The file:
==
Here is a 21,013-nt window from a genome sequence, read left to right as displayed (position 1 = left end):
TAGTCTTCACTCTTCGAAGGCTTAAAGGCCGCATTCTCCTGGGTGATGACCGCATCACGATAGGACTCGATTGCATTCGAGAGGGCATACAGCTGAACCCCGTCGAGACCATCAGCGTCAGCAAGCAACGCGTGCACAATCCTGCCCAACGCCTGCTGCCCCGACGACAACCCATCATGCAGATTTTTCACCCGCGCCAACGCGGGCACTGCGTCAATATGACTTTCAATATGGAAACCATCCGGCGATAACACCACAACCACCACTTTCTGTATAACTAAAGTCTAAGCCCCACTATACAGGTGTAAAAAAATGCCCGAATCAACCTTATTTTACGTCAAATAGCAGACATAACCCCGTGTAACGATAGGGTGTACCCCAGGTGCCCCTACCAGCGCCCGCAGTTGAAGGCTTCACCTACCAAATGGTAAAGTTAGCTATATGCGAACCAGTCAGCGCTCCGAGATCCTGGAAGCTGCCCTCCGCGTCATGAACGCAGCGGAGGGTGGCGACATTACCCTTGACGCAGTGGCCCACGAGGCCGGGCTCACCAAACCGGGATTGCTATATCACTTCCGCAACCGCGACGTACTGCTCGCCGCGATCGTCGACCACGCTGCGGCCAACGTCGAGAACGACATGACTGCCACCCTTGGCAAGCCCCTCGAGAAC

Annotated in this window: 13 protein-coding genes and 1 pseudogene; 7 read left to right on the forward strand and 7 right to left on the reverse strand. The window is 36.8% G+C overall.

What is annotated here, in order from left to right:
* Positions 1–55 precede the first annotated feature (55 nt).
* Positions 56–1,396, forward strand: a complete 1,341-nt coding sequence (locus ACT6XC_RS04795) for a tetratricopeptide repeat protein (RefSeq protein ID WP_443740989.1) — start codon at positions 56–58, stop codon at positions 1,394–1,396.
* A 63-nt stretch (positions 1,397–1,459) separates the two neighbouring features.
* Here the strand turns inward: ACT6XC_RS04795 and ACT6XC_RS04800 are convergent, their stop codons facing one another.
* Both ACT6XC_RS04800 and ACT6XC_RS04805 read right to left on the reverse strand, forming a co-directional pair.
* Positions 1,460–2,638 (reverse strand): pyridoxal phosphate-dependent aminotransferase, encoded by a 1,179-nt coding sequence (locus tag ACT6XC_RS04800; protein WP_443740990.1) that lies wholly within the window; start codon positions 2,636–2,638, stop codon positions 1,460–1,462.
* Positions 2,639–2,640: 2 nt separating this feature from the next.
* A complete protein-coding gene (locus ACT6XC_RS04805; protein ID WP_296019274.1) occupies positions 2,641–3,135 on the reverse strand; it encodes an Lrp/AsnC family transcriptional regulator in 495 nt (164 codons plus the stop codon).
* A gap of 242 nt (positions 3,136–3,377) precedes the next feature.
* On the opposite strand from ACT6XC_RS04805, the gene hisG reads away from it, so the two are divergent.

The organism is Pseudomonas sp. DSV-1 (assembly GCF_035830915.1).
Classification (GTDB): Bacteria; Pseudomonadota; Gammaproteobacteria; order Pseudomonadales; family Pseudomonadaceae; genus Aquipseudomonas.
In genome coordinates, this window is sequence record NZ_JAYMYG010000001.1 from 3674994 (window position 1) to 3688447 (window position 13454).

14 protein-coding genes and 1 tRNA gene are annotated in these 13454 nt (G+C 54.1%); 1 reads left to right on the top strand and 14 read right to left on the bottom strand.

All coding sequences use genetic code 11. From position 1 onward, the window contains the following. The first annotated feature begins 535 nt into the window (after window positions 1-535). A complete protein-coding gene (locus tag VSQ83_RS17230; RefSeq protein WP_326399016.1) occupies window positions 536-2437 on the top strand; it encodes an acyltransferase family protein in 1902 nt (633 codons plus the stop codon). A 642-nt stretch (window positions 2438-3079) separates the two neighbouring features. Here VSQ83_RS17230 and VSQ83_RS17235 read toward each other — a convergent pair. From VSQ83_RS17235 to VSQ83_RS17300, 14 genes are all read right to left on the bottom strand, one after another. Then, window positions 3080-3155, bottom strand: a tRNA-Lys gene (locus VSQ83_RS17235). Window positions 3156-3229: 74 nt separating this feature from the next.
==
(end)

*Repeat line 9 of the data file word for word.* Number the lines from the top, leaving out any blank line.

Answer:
* Both ACT6XC_RS04800 and ACT6XC_RS04805 read right to left on the reverse strand, forming a co-directional pair.